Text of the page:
Tim Mason, a spokesman for Friends of Effigy Mounds, said a few out-of-control public employees, trained and sworn to protect sacred places, have defaced a pristine area that was never to have been disturbed.
“Their actions left an indelible stain on the history of the National Park Service. The spirits buried in these wooded hills are spinning with indignation in their graves,” said Mason, whose 2010 complaint to the Department of Interior’s Office of Inspector General was referred back to the Park Service to investigate itself.
Mason of rural McGregor, an Effigy Mounds employee for 19 years, said he will not rest until the 2,500-acre complex is restored to its predevelopment condition.
“What happened, happened. Nobody intentionally did anything wrong. No one involved would have intentionally hurt a blade of grass,” Phyllis Ewing of Waukon, who was superintendent at Effigy Mounds when the serial violations occurred, said Friday.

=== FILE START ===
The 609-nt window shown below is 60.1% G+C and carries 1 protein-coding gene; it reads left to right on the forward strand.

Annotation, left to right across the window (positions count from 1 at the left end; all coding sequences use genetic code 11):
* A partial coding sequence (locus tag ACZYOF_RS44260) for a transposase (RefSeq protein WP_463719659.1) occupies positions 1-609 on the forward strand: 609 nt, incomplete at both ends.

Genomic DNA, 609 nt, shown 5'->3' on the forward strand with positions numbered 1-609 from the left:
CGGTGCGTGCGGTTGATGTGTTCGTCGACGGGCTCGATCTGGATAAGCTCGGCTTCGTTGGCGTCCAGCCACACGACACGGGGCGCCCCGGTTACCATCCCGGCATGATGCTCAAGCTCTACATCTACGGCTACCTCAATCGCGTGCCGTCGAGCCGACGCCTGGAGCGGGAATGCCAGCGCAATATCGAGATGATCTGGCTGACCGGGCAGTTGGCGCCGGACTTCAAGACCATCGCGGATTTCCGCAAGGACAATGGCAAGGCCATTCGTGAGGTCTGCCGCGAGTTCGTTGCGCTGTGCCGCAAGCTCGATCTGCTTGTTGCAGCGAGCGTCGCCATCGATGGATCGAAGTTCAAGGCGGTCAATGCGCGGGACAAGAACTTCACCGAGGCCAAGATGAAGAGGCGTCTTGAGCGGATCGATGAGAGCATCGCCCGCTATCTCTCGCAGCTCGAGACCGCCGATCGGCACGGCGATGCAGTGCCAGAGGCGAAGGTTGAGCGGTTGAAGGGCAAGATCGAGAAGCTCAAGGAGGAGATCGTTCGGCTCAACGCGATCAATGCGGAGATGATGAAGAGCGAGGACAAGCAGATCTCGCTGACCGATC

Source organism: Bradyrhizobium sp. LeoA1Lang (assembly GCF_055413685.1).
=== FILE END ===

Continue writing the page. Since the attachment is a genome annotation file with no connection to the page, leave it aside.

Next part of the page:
The three staff members most responsible for the failures — Ewing, former facilities manager Tom Sinclair and former administrative assistant Sharon Greener — no longer work for the Park Service, which, citing the privacy of personnel matters, would divulge no additional details about the manner of their separations.
‘A tricky issue’
“We can’t change what happened, but we can use it as a lesson to improve our procedures going forward,” said Patty Rooney, public affairs specialist with the Park Service’s Midwest Regional Office.
“The whole case history will be studied to determine root causes and prescribe corrective measures,” said Jim Nepstad, who succeeded Ewing as Effigy Mounds superintendent.
“We are a preservation agency first and foremost. This is not something we like to see, and we take seriously the need to improve.”